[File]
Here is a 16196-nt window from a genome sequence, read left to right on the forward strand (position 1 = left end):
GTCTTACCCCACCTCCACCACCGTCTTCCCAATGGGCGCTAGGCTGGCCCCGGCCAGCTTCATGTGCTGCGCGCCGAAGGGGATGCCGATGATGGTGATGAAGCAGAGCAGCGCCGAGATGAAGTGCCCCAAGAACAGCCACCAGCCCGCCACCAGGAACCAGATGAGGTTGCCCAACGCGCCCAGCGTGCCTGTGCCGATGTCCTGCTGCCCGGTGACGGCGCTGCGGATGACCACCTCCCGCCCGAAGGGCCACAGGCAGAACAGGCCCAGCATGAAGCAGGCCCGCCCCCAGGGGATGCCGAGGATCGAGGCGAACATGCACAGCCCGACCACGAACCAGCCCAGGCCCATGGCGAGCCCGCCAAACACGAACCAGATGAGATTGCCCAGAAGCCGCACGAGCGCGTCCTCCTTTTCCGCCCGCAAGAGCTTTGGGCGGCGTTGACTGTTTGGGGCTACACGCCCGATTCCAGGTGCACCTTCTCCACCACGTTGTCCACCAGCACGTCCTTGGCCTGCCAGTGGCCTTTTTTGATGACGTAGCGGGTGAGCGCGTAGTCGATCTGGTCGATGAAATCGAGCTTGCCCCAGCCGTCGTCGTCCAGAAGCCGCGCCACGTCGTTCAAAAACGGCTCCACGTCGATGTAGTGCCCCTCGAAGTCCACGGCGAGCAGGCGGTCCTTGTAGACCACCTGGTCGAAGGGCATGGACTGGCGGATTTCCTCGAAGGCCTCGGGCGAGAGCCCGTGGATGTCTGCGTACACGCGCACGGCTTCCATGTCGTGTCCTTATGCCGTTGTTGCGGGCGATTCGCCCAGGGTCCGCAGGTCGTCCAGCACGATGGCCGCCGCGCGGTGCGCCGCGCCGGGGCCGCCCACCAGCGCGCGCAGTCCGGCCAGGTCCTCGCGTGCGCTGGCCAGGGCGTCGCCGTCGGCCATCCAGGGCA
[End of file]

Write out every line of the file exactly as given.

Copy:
Here is a 16196-nt window from a genome sequence, read left to right on the forward strand (position 1 = left end):
GTCTTACCCCACCTCCACCACCGTCTTCCCAATGGGCGCTAGGCTGGCCCCGGCCAGCTTCATGTGCTGCGCGCCGAAGGGGATGCCGATGATGGTGATGAAGCAGAGCAGCGCCGAGATGAAGTGCCCCAAGAACAGCCACCAGCCCGCCACCAGGAACCAGATGAGGTTGCCCAACGCGCCCAGCGTGCCTGTGCCGATGTCCTGCTGCCCGGTGACGGCGCTGCGGATGACCACCTCCCGCCCGAAGGGCCACAGGCAGAACAGGCCCAGCATGAAGCAGGCCCGCCCCCAGGGGATGCCGAGGATCGAGGCGAACATGCACAGCCCGACCACGAACCAGCCCAGGCCCATGGCGAGCCCGCCAAACACGAACCAGATGAGATTGCCCAGAAGCCGCACGAGCGCGTCCTCCTTTTCCGCCCGCAAGAGCTTTGGGCGGCGTTGACTGTTTGGGGCTACACGCCCGATTCCAGGTGCACCTTCTCCACCACGTTGTCCACCAGCACGTCCTTGGCCTGCCAGTGGCCTTTTTTGATGACGTAGCGGGTGAGCGCGTAGTCGATCTGGTCGATGAAATCGAGCTTGCCCCAGCCGTCGTCGTCCAGAAGCCGCGCCACGTCGTTCAAAAACGGCTCCACGTCGATGTAGTGCCCCTCGAAGTCCACGGCGAGCAGGCGGTCCTTGTAGACCACCTGGTCGAAGGGCATGGACTGGCGGATTTCCTCGAAGGCCTCGGGCGAGAGCCCGTGGATGTCTGCGTACACGCGCACGGCTTCCATGTCGTGTCCTTATGCCGTTGTTGCGGGCGATTCGCCCAGGGTCCGCAGGTCGTCCAGCACGATGGCCGCCGCGCGGTGCGCCGCGCCGGGGCCGCCCACCAGCGCGCGCAGTCCGGCCAGGTCCTCGCGTGCGCTGGCCAGGGCGTCGCCGTCGGCCATCCAGGGCA